We’ve all heard it time and time again.
It is even substantiated by empirical research. Many scientific and academic journals speak of its benefits. In positive psychology, it is even linked to greater happiness.
These days, it’s trending in numerous spaces—from yoga teachers to life coaches, everyone is talking about it.
What is it? Love? Success?
No. It’s gratitude—the art of being thankful for what we have in life.
So yes, we get the drill and we got the memo about gratitude. It all makes sense, but sometimes you just can not exercise gratitude! And no, you don’t have to start doubting your entire life because of this.
Breathe and remember that life doesn’t work only one way. We can not always have a positive mindset. Life is not always bright and sunny for everyone. There are tragedies and hopelessness. There’s pain and anxiety. And as much as we’d like to practice gratitude, sometimes letting some amount of despair and apathy sit within us is okay.
To stop resisting those feelings and let them be for once, or twice, or even a couple of times, is perfectly okay.
Maybe it’s okay to be utterly ungrateful when you’re hungry at 3 a.m. and have a headache, but there’s no place to get food and you don’t have any painkillers.
Maybe it’s okay to be so scared of the dark that you run straight to your mother’s bedroom.
Maybe it’s okay to drink so much soda that you have a sickening sugar rush and have to remind yourself that even though you were supposed to be eating clean and cutting out soda that this was (maybe) the last time.
Maybe it’s okay to cry every morning or to think about how many mornings you haven’t cried.
Maybe it’s okay to feel absolutely useless every day when you look at the sun. The sun might feel just as useless sometimes; it’s literally the same each day and we can’t even look directly at it to verify that.
Maybe it’s okay to think about death sometimes. Isn’t death an intimate part of life anyway?
Maybe it’s okay to not take a shower for four days straight. (Okay, you’re probably going to stink, so maybe try taking one soon.)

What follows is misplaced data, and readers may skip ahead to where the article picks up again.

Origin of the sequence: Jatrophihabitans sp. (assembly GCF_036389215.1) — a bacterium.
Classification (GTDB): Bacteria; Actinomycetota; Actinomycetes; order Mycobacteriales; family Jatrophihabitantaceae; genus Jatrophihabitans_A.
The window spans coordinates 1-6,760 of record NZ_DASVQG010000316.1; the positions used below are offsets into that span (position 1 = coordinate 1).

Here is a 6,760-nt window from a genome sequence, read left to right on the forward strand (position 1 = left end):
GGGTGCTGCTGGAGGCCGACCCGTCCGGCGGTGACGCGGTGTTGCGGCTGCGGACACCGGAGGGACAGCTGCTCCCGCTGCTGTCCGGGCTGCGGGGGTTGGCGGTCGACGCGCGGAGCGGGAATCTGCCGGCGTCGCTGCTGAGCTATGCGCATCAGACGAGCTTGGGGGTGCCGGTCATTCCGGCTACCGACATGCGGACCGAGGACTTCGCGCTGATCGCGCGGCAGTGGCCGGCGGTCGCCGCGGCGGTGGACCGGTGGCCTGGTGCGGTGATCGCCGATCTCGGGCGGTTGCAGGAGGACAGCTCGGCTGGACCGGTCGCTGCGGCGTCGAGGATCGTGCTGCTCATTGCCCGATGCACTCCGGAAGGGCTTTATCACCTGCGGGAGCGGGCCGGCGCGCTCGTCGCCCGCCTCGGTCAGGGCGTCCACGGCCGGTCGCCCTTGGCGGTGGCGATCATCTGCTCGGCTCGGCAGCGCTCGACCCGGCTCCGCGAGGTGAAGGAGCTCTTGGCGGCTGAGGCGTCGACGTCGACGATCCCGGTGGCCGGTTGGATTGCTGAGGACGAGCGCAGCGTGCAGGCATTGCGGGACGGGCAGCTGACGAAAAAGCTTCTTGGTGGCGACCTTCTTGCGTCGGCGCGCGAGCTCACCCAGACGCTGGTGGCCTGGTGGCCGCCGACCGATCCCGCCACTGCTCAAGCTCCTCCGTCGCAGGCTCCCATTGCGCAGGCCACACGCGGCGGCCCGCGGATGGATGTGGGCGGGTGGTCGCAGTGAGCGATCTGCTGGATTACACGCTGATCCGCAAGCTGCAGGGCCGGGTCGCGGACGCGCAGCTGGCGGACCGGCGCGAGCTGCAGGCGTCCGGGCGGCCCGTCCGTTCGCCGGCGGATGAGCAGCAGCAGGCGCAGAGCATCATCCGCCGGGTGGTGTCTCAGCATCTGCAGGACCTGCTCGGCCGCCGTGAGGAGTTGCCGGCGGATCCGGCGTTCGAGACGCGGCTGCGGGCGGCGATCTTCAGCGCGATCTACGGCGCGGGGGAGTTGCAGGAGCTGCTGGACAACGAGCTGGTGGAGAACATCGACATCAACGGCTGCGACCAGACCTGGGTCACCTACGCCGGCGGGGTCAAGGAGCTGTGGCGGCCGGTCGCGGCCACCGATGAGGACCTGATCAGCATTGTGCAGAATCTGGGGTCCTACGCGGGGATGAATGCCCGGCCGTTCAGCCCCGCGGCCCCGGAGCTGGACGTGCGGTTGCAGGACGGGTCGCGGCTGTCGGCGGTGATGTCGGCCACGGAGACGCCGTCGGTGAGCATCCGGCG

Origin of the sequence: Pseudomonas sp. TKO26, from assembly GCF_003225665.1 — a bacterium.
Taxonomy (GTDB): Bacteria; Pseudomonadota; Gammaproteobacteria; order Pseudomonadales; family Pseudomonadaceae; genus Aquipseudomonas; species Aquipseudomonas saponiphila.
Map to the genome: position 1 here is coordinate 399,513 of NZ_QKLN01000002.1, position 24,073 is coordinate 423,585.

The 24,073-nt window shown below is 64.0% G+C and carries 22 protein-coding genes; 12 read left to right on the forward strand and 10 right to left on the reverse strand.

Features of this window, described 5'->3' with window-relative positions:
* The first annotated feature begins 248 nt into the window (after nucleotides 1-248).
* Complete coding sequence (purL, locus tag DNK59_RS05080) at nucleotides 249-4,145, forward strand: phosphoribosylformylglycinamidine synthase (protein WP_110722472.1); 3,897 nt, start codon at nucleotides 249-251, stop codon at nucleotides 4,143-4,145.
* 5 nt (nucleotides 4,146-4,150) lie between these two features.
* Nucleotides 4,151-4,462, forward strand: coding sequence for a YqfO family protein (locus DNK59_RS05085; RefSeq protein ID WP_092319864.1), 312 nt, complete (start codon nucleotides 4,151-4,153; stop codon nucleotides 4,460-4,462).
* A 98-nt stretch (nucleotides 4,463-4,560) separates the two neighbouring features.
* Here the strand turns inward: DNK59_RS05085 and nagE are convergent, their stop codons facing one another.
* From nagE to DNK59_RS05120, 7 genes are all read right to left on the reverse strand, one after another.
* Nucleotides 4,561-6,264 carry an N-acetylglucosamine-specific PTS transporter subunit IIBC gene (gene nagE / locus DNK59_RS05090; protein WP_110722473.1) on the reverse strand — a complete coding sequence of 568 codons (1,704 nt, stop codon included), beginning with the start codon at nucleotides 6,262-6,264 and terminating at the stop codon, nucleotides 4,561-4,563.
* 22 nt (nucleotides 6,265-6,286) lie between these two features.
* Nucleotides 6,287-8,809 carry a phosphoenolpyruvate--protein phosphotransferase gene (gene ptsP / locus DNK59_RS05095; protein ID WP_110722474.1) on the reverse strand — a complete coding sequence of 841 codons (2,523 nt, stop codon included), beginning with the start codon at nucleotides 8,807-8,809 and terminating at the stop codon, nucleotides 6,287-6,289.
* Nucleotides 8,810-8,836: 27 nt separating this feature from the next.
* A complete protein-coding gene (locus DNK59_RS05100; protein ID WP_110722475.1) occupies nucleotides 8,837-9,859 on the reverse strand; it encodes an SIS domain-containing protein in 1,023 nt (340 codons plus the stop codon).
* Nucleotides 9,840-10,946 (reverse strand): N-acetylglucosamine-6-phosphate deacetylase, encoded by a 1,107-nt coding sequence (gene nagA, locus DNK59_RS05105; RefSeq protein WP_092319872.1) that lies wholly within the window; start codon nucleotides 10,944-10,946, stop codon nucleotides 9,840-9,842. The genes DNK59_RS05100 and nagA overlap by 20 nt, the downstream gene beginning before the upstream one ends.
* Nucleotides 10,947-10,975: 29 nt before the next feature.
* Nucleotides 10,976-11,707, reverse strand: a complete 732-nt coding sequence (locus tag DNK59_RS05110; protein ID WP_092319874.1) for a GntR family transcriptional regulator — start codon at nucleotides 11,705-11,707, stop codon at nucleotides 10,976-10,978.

Maybe it’s okay to hate—for a little while, temporarily, passionately, or silently.
Maybe it’s okay to lose hope. It can always be regained—always.
Maybe it’s okay to lose. What if life is but a series of wins disguised as losses, whether it’s another year lost or your falling hair?
Maybe it’s also okay to be unhappy. We don’t work at a circus and those people are probably plenty gloomy some days (and on a serious note, circuses should be banned worldwide).
And yes, it’s more than okay to not agree with Elie Wiesel when he says, “When a person doesn’t have gratitude, something is missing in his or her humanity.”
We can absolutely love Wiesel, but not agree with him. Humanity isn’t always intertwined with gratitude in all circumstances and all contexts.
But it’s equally okay to remember something succinct but soul stirring Wiesel mentioned about the human heart in his book, Night:
“Man’s heart is a ditch full of blood. The loved ones who have died throw themselves down on the bank of this ditch to drink the blood and so come to life again; the dearer they are to you, the more of your blood they drink.”
It is an ancient saying by Zorba the Greek, and it’s okay for one to vouch for its accuracy. But no matter how philosophical or metaphorical the sentiment feels so real.
It’s okay for us to be not okay—for nothing to be okay. Life is a delicate, extremely tricky balance of okay and not okay. To struggle with that is as human as it gets.
And at the expense of sounding annoyingly cliche and repetitive, being a struggling human is more than okay.
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